You can’t always explain why a character intrigues you or why they create in you the will to analyze and study them. Regarding the Bundy case, since my adolescence, I have been trying to better understand the phenomenon of serial killers. I have never understood why men have a trigger in them that leads them to kill innocent women. Ted Bundy had this kind of trigger, which makes him more interesting to me. I have the desire to better understand him, to better understand his pathology.
A few years ago, I supported the dad of a victim of a violent crime in France, Jacky Kulik, father of Elodie Kulik, brutally murdered in 2002. This fight led me to want to find the answers to the riddles. From the Bundy dossier, I wanted to continue to want to understand the psyche of a murderer whose actions were programmed and who planned the murders in advance as a goal he sought to achieve.
Why was it important to write a book about Ted Bundy?
I wanted to write a book in French because there were few references on the subject in France. Apart from the excellent work of my friend Nicolas Castelaux (also my editor) in “Ted Bundy: L’Ange de la décomposition” (“Ted Bundy: The Angel of Decay”), there was a literary void.
French-speaking authors too often deal with the same subjects and do not study the subject in depth. I first wanted to pay tribute to the victims of Ted Bundy, this was my first intention. Everyone has already told the basic Ted Bundy story. I wanted to go deeper into the memories of the living victims, into the confidences that Elizabeth Kloepfer made at the time, into the stories of Larry Anderson who lived near Ted Bundy. My book then became like a confession, closer to reality than anything that had been produced in French until then.
Did anything surprise you while you were writing/researching it?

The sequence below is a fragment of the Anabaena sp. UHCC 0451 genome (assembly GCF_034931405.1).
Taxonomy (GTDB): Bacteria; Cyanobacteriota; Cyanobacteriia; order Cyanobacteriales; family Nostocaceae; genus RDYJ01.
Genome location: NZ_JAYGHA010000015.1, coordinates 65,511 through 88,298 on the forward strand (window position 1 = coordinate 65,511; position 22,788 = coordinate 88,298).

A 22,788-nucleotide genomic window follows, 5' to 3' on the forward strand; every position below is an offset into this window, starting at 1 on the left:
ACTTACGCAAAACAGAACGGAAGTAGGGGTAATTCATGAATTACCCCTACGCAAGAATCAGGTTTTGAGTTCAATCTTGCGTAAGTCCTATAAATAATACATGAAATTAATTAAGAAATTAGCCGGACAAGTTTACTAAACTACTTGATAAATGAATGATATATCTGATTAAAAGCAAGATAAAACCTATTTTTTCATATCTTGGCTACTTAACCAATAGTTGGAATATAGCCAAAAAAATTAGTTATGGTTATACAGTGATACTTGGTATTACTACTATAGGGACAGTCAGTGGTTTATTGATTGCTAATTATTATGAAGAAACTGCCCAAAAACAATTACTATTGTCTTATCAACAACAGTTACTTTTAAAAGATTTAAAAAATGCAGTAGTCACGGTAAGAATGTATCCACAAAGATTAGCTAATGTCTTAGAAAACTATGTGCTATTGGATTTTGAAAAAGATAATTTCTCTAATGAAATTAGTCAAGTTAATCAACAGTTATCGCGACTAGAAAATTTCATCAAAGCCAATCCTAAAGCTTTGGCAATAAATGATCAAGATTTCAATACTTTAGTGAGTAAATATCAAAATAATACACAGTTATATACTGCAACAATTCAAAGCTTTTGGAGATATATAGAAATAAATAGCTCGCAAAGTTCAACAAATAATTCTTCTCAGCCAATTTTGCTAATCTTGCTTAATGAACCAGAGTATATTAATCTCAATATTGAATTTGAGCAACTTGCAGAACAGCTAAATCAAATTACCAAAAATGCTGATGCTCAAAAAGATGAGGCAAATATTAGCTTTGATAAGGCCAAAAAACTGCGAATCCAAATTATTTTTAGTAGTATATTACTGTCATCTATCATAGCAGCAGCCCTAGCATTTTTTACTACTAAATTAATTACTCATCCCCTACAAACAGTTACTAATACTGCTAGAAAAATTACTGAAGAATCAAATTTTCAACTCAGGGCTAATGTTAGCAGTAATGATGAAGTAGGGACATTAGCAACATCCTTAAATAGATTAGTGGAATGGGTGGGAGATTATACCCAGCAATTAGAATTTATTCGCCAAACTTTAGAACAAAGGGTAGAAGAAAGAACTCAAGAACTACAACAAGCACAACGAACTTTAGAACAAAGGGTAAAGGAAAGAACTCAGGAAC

Since I started my work on Ted Bundy and his criminal journey, I have noticed several very surprising things:
– Ted Bundy still interests the general public, including specialists, and everyone seeks to understand this “character” who stepped straight out of a horror film;
– there are an impressive number of groups that are studying the Bundy file, looking to find answers, many groups are on Facebook, Twitter, and Instagram;
– there are groups of fans, lovers of Ted Bundy, which still scares me so much. I can not understand this fascination for such a despicable person.
What topic does your book cover?
It covers the whole story of Ted Bundy, from his meeting with Elizabeth Kloepfer in 1969, until his execution in 1989. Through 236 pages, I come back to the major facts of the history of the criminal, but with confessions that never had been written this way. The confessions of Rhonda Stapley, Kathy Kleiner, and Larry Anderson arose from private conversations that we had together, and from many emails and live discussions. I want to note that some people doubt that Rhonda Stapley was a victim of Ted Bundy. I am not here to judge the veracity of her facts, but I can tell you she confided in me elements and words that cannot be invented. I want to stand up for the fact that all of the people who opened up to me were sincere and I will always stand up for them as victims and share their personal stories about Ted Bundy. I am neither a judge, nor a lawyer, nor God to judge men, I simply wanted to transcribe the very evil they carry deep down in their souls.